An Irish Nationalist uprising had been planned for Easter Sunday 1916, and although the German ship that was bringing munitions had been intercepted by the British, attempts to postpone the uprising failed; it began in Dublin on Easter Monday..Fifteen hundred men seized key points and an Irish republic was proclaimed from the General Post Office. After the initial surprise prompt British military action was taken, and when over 300 lives had been lost the insurgents were forced to surrender on 29 April.... The seven signatories of the republican proclamation, including [Padraic] Pearse and [James] Connolly, and nine others were shot after court martial between 3 and 12 May; 75 were reprieved and over 2000 held prisoners" [From "Ireland: History," by D. B. Quinn, in Chambers's Encyclopedia].Click on the picture icon to see a photograph of central Dublin after the Easter Rising, looking toward General Post Office.
Easter 1916 (1916)
I have met them at close of day Coming with vivid faces From counter or desk among grey Eighteenth-century houses. 5 I have passed with a nod of the head Or polite meaningless words, Or have lingered awhile and said Polite meaningless words, And thought before I had done 10 Of a mocking tale or a gibe To please a companion Around the fire at the club, Being certain that they and I But lived where motley is worn: 15 All changed, changed utterly: A terrible beauty is born.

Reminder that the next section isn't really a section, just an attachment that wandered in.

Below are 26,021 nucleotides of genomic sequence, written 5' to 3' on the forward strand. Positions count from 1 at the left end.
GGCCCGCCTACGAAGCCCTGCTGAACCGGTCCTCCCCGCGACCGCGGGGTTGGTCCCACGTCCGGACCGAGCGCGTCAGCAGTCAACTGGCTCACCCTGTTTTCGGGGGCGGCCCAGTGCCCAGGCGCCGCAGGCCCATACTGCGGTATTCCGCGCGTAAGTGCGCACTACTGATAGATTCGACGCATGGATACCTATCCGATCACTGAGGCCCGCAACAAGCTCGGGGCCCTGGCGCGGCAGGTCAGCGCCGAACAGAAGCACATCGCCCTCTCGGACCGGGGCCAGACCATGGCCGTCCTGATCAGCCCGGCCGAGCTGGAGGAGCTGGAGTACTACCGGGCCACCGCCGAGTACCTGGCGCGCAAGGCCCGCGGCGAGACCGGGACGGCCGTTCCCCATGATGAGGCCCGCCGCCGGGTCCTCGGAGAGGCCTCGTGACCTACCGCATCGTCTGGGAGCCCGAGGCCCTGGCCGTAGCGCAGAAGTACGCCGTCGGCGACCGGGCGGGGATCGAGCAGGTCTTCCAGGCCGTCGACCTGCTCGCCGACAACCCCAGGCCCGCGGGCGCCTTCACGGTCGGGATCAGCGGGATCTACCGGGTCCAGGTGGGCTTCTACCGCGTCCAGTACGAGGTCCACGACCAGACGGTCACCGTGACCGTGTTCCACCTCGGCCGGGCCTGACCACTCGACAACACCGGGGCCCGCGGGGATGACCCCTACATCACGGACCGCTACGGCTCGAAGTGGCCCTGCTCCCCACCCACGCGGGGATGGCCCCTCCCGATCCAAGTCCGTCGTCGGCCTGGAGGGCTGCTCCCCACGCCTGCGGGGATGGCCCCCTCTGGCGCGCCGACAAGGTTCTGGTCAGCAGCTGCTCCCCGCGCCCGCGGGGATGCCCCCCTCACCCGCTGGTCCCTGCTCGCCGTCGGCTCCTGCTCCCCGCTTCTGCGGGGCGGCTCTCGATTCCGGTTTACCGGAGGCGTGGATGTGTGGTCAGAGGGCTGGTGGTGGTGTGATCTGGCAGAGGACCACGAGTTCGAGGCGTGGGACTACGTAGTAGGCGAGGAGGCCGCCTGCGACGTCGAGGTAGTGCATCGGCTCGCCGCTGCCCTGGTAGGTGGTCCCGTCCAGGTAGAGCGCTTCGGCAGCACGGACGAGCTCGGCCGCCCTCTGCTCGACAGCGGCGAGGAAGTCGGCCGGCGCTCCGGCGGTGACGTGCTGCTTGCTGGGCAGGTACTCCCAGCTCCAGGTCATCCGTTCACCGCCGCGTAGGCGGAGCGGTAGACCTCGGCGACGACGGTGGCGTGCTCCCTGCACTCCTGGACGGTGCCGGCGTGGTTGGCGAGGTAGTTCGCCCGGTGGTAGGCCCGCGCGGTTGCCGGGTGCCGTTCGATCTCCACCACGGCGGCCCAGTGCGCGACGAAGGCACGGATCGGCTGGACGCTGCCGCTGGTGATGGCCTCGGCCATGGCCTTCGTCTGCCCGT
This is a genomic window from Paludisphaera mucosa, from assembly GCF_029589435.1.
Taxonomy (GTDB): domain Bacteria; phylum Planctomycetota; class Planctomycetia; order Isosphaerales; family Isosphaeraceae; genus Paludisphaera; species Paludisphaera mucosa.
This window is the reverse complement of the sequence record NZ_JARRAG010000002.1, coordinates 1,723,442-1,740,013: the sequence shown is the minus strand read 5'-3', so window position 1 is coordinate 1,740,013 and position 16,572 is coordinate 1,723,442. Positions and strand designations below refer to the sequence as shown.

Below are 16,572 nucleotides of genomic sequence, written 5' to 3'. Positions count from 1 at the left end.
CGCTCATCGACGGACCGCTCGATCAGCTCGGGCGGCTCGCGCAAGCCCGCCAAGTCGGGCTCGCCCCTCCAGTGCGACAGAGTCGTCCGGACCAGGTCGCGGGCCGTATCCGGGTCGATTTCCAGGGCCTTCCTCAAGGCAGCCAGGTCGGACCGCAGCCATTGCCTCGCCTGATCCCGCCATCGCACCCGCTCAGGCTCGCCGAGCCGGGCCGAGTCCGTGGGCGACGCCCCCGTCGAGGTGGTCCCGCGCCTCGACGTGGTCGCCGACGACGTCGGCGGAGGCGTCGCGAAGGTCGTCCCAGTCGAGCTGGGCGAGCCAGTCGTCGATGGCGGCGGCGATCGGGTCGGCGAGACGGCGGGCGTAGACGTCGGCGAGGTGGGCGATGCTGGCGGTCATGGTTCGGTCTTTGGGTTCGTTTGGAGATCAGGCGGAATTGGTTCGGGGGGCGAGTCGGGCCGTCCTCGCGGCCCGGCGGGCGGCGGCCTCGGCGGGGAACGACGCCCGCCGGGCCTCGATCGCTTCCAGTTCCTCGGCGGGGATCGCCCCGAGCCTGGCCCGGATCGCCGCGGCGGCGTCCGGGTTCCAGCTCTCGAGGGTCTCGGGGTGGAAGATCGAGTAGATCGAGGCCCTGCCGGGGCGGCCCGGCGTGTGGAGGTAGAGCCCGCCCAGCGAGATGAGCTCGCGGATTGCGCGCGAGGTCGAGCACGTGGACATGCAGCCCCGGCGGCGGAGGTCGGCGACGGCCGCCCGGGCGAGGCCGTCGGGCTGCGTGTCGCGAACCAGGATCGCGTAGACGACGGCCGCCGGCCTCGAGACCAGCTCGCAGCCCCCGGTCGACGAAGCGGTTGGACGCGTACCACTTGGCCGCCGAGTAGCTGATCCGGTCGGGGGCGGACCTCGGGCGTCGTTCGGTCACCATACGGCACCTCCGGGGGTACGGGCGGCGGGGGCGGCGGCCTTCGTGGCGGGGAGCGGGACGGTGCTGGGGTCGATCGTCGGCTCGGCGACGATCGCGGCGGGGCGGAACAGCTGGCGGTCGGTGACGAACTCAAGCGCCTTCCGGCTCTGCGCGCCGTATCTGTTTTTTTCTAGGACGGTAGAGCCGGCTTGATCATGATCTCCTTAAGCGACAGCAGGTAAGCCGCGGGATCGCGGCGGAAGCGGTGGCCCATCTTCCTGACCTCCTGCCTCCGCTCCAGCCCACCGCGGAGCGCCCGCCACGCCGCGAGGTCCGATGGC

That woman's days were spent In ignorant good will, Her nights in argument 20 Until her voice grew shrill. What voice more sweet than hers When, young and beautiful, She rode to harriers? This man had kept a school 25 And rode our winged horse; This other his helper and friend Was coming into his force; So sensitive his nature seemed, 30 So daring and sweet his thought. This other man I had dreamed A drunken, vainglorious lout. He had done most bitter wrong To some who are near my heart, 35 Yet I number him in the song; He, too, has resigned his part In the casual comedy; He, too, has been changed in his turn, Transformed utterly: 40 A terrible beauty is born.
Hearts with one purpose alone Through summer and winter seem Enchanted to a stone To trouble the living stream. 45 The horse that comes from the road, The rider, the birds that range From cloud to tumbling cloud, Minute by minute they change; A shadow of cloud on the stream 50 Changes minute by minute; A horse-hoof slides on the brim, And a horse plashes within it; The long-legged moor-hens dive, And hens to moor-cocks call; 55 Minute by minute they live: The stone's in the midst of all.
Too long a sacrifice Can make a stone of the heart. O when may it suffice? 60 That is Heaven's part, our part To murmur name upon name, As a mother names her child When sleep at last has come On limbs that had run wild. 65 What is it but nightfall? No, no, not night but death; Was it needless death after all? For England may keep faith For all that is done and said. 70 We know their dream; enough To know they dreamed and are dead; And what if excess of love Bewildered them till they died? I write it out in a verse- 75 MacDonagh and MacBride And Connolly and Pearse Now and in time to be, Wherever green is worn, Are changed, changed utterly. 80 A terrible beauty is born.